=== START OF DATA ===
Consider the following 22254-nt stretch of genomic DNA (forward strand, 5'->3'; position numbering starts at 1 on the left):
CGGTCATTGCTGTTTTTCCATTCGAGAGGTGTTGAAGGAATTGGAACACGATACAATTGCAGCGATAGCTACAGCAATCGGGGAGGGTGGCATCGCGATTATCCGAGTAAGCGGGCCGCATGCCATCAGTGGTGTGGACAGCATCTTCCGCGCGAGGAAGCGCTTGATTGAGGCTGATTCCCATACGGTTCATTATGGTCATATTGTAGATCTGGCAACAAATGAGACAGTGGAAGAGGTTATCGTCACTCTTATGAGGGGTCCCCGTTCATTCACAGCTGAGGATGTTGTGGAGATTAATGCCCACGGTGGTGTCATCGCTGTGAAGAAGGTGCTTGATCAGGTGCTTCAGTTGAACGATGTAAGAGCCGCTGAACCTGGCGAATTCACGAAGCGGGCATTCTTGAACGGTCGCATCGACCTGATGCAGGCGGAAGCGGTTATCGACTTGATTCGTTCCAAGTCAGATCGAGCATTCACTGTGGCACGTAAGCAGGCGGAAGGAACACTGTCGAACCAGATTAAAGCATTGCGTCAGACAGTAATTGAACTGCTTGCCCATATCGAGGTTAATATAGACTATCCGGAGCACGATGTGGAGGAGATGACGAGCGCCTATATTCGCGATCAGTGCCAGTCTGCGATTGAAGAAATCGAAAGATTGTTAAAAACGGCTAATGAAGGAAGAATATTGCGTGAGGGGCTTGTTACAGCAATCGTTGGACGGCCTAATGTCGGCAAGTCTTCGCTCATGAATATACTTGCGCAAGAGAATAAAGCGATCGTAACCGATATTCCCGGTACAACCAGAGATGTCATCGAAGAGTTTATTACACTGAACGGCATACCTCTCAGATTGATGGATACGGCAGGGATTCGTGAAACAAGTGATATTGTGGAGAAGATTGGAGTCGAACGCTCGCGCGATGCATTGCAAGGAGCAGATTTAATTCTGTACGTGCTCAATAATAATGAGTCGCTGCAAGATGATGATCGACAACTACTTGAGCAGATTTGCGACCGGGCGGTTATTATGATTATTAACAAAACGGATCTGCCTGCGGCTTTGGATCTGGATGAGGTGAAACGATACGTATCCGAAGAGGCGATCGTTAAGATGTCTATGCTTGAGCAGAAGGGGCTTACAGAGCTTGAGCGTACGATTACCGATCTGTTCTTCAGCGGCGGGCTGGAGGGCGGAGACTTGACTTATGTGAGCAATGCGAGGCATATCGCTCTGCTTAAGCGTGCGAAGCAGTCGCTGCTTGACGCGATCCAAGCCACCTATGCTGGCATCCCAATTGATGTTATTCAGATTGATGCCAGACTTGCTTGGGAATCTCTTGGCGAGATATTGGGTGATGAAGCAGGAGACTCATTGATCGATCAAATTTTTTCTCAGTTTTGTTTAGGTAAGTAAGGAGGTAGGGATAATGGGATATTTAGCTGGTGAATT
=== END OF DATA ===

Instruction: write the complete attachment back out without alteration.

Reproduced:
Consider the following 22254-nt stretch of genomic DNA (forward strand, 5'->3'; position numbering starts at 1 on the left):
CGGTCATTGCTGTTTTTCCATTCGAGAGGTGTTGAAGGAATTGGAACACGATACAATTGCAGCGATAGCTACAGCAATCGGGGAGGGTGGCATCGCGATTATCCGAGTAAGCGGGCCGCATGCCATCAGTGGTGTGGACAGCATCTTCCGCGCGAGGAAGCGCTTGATTGAGGCTGATTCCCATACGGTTCATTATGGTCATATTGTAGATCTGGCAACAAATGAGACAGTGGAAGAGGTTATCGTCACTCTTATGAGGGGTCCCCGTTCATTCACAGCTGAGGATGTTGTGGAGATTAATGCCCACGGTGGTGTCATCGCTGTGAAGAAGGTGCTTGATCAGGTGCTTCAGTTGAACGATGTAAGAGCCGCTGAACCTGGCGAATTCACGAAGCGGGCATTCTTGAACGGTCGCATCGACCTGATGCAGGCGGAAGCGGTTATCGACTTGATTCGTTCCAAGTCAGATCGAGCATTCACTGTGGCACGTAAGCAGGCGGAAGGAACACTGTCGAACCAGATTAAAGCATTGCGTCAGACAGTAATTGAACTGCTTGCCCATATCGAGGTTAATATAGACTATCCGGAGCACGATGTGGAGGAGATGACGAGCGCCTATATTCGCGATCAGTGCCAGTCTGCGATTGAAGAAATCGAAAGATTGTTAAAAACGGCTAATGAAGGAAGAATATTGCGTGAGGGGCTTGTTACAGCAATCGTTGGACGGCCTAATGTCGGCAAGTCTTCGCTCATGAATATACTTGCGCAAGAGAATAAAGCGATCGTAACCGATATTCCCGGTACAACCAGAGATGTCATCGAAGAGTTTATTACACTGAACGGCATACCTCTCAGATTGATGGATACGGCAGGGATTCGTGAAACAAGTGATATTGTGGAGAAGATTGGAGTCGAACGCTCGCGCGATGCATTGCAAGGAGCAGATTTAATTCTGTACGTGCTCAATAATAATGAGTCGCTGCAAGATGATGATCGACAACTACTTGAGCAGATTTGCGACCGGGCGGTTATTATGATTATTAACAAAACGGATCTGCCTGCGGCTTTGGATCTGGATGAGGTGAAACGATACGTATCCGAAGAGGCGATCGTTAAGATGTCTATGCTTGAGCAGAAGGGGCTTACAGAGCTTGAGCGTACGATTACCGATCTGTTCTTCAGCGGCGGGCTGGAGGGCGGAGACTTGACTTATGTGAGCAATGCGAGGCATATCGCTCTGCTTAAGCGTGCGAAGCAGTCGCTGCTTGACGCGATCCAAGCCACCTATGCTGGCATCCCAATTGATGTTATTCAGATTGATGCCAGACTTGCTTGGGAATCTCTTGGCGAGATATTGGGTGATGAAGCAGGAGACTCATTGATCGATCAAATTTTTTCTCAGTTTTGTTTAGGTAAGTAAGGAGGTAGGGATAATGGGATATTTAGCTGGTGAATT